6. Patty

    This Plum Cobbler was very good, I and my family enjoyed every bite! Tip though, the dough is too hard when mixed (as noted by the first commentor on this page) so I added an extra 1/3 – 1/2 cup of milk to thin it in order to spoon it on top of the fruit mixture. Also, it is a little too sweet for my taste, I think the recipe could be cut to 1/2 cup of sugar or even less and taste great as the plums do have some sweetness themselves. One more thing, I used a pinch more cinnamon (maybe 1/2 tsp instead of 1/4 tsp) b/c I love cinnamon, yum!

  7. Arlene Montgomery

    My husband and I loved it. I had to use plums that were soft and hard to slice without turning them to mush. Made no dif. Suprised it tasted a little tart like rhubarb. Used Splenda. I’ll make a more tender dough next time that’s all. Hope I can get more plums!

  8. Maxine

    This cobbler was positively amazing. I used about six cups of plums instead of the four, so it required about ten extra minutes of bake time. The final result was more pleasing only to the tongue than to the eye. A grade A recipe, hands down!

  9. Mendy

    I just made this cobbler last night, and it was a hit! Used 5 plums and 5 pluots, other than that followed the recipe exactly.

  10. kemmy

    This was awesome. Am new at baking but this was really easy and tasted wonderful.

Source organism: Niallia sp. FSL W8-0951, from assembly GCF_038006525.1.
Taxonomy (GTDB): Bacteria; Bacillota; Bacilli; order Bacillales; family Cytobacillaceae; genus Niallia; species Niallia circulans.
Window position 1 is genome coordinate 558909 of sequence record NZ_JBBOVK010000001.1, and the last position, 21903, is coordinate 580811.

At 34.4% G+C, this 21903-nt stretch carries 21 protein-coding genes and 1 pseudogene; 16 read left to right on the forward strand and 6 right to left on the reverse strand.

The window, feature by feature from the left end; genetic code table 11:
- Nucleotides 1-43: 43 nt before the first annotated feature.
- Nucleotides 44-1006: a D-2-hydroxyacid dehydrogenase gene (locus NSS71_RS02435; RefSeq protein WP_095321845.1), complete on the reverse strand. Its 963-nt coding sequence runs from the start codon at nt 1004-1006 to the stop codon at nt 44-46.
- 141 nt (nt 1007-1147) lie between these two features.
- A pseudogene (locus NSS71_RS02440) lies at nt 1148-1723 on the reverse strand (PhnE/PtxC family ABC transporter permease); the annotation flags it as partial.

11. Samantha

    Scrumptious! This recipe came in handy for surprise plums, I made some changes of my own and we all enjoyed it here. Thanks!

  12. brokensaint

    just out of curiosity for the person who suggested parboiling the plums – what woudl the benefit of that be?

  13. penny

    Hey this sounds so delicious its a shame I have to wait until tonight to try it. Its 106 degrees today

  14. Kristen

    Do you take the skin off the plums?

    No, leave the skins on. ~Elise

  15. Judy

    This recipe was very easy to make. The only question I had was, “should I omit some of the juice?”

    My Santa Rosa plums were smaller and it took 18 to make 4 cups. They were very juicy and I left all of the juice in. It looked like plum soup before baking. It’s cooled now and still very loose, so I put it in the refrigerator and hope it will set up more. It smells wonderful, I hope the taste is as good.

    By the look of it, I will remove some or possibly all of the juice next time. I just wish the recipe would note the proper amount to leave in (if any).

    The instant tapioca or cornstarch should help thicken up the juices. Fruits completely vary in their water content, so it’s hard to give precise directions when it comes to the juices. If it’s still terribly runny when done, you can lower the temp to 300 and let it cook longer, until more of the moisture evaporates. Also, as long as the cobbler is warm, it will likely be runny. But you use the cobbler crust when you eat it to absorb some of that liquid. When completely cooled, it should be much less runny. ~Elise

  16. Juanita Topete

    I want to make this plum cobbler, never made a cobbler, so might be dumb question – but do you peel the skin of the plums to make the cobbler or just live skins on! Thank you, Juanita:)

  17. mm

    Sounds wonderful!!! I still have a lot of frozen plums from last year and this would be a great way to use them up! Thanks for sharing!

  18. Jenie